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J Leukoc Biol. 2014 Nov;96(5):767-77. doi: 10.1189/jlb.5MR0114-067R. Epub 2014 May 2.

Impact of sepsis on CD4 T cell immunity.

Author information

1
Microbiology, Immunology, and Cancer Biology Graduate Program Medical Scientist Training Program.
2
Department of Pathology and.
3
Department of Pathology and Interdisciplinary Program in Immunology, University of Iowa Carver College of Medicine, Iowa City, Iowa, USA.
4
Microbiology, Immunology, and Cancer Biology Graduate Program Center for Immunology, and Department of Urology, University of Minnesota Medical School, Minneapolis, Minnesota, USA; Minneapolis Veterans Administration Health Care System, Minneapolis, Minnesota, USA; and tgriffit@umn.edu.

Abstract

Sepsis remains the primary cause of death from infection in hospital patients, despite improvements in antibiotics and intensive-care practices. Patients who survive severe sepsis can display suppressed immune function, often manifested as an increased susceptibility to (and mortality from) nosocomial infections. Not only is there a significant reduction in the number of various immune cell populations during sepsis, but there is also decreased function in the remaining lymphocytes. Within the immune system, CD4 T cells are important players in the proper development of numerous cellular and humoral immune responses. Despite sufficient clinical evidence of CD4 T cell loss in septic patients of all ages, the impact of sepsis on CD4 T cell responses is not well understood. Recent findings suggest that CD4 T cell impairment is a multipronged problem that results from initial sepsis-induced cell loss. However, the subsequent lymphopenia-induced numerical recovery of the CD4 T cell compartment leads to intrinsic alterations in phenotype and effector function, reduced repertoire diversity, changes in the composition of naive antigen-specific CD4 T cell pools, and changes in the representation of different CD4 T cell subpopulations (e.g., increases in Treg frequency). This review focuses on sepsis-induced alterations within the CD4 T cell compartment that influence the ability of the immune system to control secondary heterologous infections. The understanding of how sepsis affects CD4 T cells through their numerical loss and recovery, as well as function, is important in the development of future treatments designed to restore CD4 T cells to their presepsis state.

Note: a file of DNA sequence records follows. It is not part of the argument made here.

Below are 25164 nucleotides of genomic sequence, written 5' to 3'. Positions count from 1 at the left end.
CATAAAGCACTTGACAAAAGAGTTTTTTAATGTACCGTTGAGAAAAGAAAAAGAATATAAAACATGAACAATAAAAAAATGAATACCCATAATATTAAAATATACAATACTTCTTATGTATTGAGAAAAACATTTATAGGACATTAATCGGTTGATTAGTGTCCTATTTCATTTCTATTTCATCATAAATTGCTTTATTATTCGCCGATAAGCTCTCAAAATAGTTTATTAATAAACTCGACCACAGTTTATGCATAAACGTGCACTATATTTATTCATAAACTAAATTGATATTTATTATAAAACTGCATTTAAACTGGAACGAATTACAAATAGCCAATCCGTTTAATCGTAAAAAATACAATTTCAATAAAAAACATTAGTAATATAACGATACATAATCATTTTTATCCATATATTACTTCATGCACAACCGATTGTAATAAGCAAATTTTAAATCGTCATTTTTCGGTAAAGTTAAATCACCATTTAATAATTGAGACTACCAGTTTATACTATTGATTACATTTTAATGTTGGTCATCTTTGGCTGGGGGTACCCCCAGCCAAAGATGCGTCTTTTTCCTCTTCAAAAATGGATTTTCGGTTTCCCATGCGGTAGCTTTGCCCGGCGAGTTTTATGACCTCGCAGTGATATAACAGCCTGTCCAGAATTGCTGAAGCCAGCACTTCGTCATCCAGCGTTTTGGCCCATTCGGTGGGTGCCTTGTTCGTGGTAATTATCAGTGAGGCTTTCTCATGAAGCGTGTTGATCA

KEYWORDS:

apoptosis; homeostatic proliferation; immune suppression; lymphopenia

PMID:
24791959
PMCID:
PMC4197564
DOI:
10.1189/jlb.5MR0114-067R
[Indexed for MEDLINE]
Free PMC Article

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